First inlay project

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Forum topic by skogie1 posted 09-15-2014 03:31 AM 889 views 0 times favorited 10 replies Add to Favorites Watch
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94 posts in 786 days

09-15-2014 03:31 AM

I’m going to do some inlay for the first time. No idea what I’m doing. I have a plunge router which I assume is the tool to use, or at least, a tool to use. Tips and suggestions?

I’m planning on using birch or maple for plywood and then I-don’t-know-what for inlay material.

Any help or suggestions is much much appreciated.

10 replies so far

View jmartel's profile


6474 posts in 1572 days

#1 posted 09-15-2014 04:06 AM

Use some light duty double stick tape to hold your inlay where you want it to go. Then trace around the outside carefully with a knife. I usually use an exacto knife. Then rout out the wood close to the edge.

If you look at the edge of the router bit when you’re cutting, you’ll see a bit of fuzz. As soon as you see the fuzz disappear, you are at the line. Take it slow, use both hands on the base of the router, and test fit it several times before attempting to glue it up and pound it in.

I also like to leave it proud of the surface, and use a belt sander to flatten. This makes sure that you won’t overshoot the depth, plus the dust fills in any gaps. And when you pound it in, it will squeeze some glue out through any gaps, so you won’t be able to see them after finishing.

-- The quality of one's woodworking is directly related to the amount of flannel worn.

View Jim Finn's profile

Jim Finn

2390 posts in 2344 days

#2 posted 09-15-2014 01:28 PM

I do hundreds of inlays a year and I do not use a router. I use a scroll saw with the “double bevel inlay” method. You might consider trying that.

-- "You may have your PHD but I have my GED and my DD 214"

View skogie1's profile


94 posts in 786 days

#3 posted 09-15-2014 02:53 PM

Thanks for the advice guys!

View skogie1's profile


94 posts in 786 days

#4 posted 09-17-2014 02:02 PM

I have a walnut board (3/4”) that I’d like to use for the inlay material. 1. What is the idea thickness for inlay material (it’s going into 3/4” birch ply) and what’s the best way to reduce it down? I have a thickness planer but it won’t go that thin I don’t think. Bandsaw? Table saw?

View Scott C.'s profile

Scott C.

147 posts in 1473 days

#5 posted 09-17-2014 02:21 PM

View jmartel's profile


6474 posts in 1572 days

#6 posted 09-17-2014 02:58 PM

Thickness doesn’t really matter much, to be honest. Most planers will go down to at least 1/4”, so you should plane it down thinner first. Thickest inlays that I do are 3/8-1/2” deep, with most around 1/4”.

-- The quality of one's woodworking is directly related to the amount of flannel worn.

View ChefHDAN's profile


798 posts in 2272 days

#7 posted 09-17-2014 03:31 PM

Thanks Scott! nice escape from the desk job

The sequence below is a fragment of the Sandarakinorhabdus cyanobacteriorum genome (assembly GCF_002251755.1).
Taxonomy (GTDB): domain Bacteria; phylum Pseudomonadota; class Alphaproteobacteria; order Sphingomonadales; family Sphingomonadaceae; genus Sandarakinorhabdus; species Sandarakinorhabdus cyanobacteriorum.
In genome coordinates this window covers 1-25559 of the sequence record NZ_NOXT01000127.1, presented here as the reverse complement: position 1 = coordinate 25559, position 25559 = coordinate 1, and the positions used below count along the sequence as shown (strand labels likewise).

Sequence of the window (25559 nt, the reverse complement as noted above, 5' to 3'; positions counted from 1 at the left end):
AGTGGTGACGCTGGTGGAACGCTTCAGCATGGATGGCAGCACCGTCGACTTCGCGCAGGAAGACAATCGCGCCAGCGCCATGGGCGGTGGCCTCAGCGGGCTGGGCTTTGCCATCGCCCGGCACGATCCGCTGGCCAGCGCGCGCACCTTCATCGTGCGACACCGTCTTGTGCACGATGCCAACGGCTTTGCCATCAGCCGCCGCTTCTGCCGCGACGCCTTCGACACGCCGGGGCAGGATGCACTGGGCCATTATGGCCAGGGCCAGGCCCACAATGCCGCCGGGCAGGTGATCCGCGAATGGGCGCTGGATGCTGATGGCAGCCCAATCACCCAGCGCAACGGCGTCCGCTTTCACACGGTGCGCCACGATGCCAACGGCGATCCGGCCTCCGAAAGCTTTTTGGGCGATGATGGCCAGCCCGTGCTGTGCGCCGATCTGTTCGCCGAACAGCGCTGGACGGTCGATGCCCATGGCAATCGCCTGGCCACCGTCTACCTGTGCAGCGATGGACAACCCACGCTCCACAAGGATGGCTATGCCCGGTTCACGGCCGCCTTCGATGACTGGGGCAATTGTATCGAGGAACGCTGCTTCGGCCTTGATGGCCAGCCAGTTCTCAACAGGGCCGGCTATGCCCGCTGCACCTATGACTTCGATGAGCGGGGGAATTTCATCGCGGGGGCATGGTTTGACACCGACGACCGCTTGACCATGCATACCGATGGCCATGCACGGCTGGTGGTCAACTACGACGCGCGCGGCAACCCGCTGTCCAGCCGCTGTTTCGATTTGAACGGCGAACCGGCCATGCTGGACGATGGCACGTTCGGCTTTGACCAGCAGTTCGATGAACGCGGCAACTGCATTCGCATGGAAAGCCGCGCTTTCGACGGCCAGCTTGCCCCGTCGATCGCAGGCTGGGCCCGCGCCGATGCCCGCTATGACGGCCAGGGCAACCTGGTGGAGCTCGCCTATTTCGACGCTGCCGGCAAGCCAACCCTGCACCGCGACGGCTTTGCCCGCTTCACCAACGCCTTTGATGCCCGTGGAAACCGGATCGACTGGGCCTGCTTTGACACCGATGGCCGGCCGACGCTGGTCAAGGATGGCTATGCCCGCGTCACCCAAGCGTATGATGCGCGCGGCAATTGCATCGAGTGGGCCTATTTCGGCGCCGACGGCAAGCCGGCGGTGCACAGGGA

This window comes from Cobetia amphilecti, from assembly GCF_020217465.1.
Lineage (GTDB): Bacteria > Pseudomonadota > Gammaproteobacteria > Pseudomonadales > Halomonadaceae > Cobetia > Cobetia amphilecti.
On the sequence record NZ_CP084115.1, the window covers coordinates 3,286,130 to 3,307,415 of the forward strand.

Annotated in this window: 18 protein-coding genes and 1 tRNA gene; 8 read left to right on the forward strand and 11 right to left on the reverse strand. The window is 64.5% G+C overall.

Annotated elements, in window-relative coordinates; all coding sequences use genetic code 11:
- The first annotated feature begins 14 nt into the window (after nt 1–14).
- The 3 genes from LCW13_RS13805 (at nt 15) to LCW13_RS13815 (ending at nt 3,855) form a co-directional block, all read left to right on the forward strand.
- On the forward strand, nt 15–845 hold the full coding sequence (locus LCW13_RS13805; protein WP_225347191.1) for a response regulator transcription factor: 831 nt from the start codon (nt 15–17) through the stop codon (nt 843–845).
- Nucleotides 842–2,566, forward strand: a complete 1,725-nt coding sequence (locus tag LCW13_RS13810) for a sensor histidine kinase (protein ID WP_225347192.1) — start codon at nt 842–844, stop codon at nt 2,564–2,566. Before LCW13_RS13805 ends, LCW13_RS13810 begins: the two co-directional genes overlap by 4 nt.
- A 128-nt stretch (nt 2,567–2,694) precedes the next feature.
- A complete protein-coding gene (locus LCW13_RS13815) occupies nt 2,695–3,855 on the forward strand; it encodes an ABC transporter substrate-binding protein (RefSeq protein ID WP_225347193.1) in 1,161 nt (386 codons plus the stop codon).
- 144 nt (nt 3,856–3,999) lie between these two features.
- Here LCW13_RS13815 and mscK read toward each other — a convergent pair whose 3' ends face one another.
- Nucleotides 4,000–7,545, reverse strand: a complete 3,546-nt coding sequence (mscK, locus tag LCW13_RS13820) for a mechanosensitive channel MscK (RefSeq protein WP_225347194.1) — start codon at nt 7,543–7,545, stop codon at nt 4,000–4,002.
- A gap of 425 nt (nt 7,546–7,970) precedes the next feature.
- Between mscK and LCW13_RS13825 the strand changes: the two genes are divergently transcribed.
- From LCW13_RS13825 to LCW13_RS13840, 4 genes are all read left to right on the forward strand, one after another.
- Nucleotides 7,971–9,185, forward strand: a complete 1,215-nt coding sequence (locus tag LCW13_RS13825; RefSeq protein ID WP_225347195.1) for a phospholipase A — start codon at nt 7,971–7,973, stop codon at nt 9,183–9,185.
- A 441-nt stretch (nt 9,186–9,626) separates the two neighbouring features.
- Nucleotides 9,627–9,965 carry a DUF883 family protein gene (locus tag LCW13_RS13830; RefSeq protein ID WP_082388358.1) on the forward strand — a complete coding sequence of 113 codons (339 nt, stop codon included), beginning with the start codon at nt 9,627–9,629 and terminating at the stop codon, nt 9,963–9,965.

Skogie, if you’re planning straight line inlays, which is all I’ve had the courage to try, then be sure to have a good oversided fence on your router to help stay stable as you reach corners etc. On my table project with the inlay, I got to the first corner and realized the half circle in my fence was about to take away one whole side of the fence. I stopped fortunately in time, and added an 18” stick to the fence that would allow me to cut to the edge of the corner with stabillty.

-- I've decided 1 mistake is really 2 opportunities to learn.. learn how to fix it... and learn how to not repeat it

View pintodeluxe's profile


4826 posts in 2235 days

#8 posted 09-17-2014 03:37 PM

If you like your first experience with inlays, try an inlay bushing kit for your router. It makes the whole process easy and repeatable. It works best for simple geometric shapes like butterfly keys etc.

-- Willie, Washington "If You Choose Not To Decide, You Still Have Made a Choice" - Rush

View shipwright's profile


7094 posts in 2220 days

#9 posted 09-18-2014 12:18 AM

Router bushing sets can be used for some interesting stuff. Before I got into real marquetry I did some “near marquetry” projects with them.
Here’s a blog on how I used the bushing sets. It’s a little different but works well.

-- Paul M ..............If God wanted us to have fiberglass boats he would have given us fibreglass trees.

View CharlieK's profile


463 posts in 3215 days

#10 posted 09-18-2014 01:07 AM

I use jmartel’s method of tracing around the inlay with an Exacto knife. Very small inlays get routed out with a Dremel on a StewMac plunge base:

One trick I learned is to rub chalk into the knife line before routing. The chalk makes it easier to see when the router bit touches the line.

I also wear a magnifier headset with an led headlamp attached. It ain’t pretty, but it sure helps when doing detail work!

-- Adjustable Height Workbench Plans

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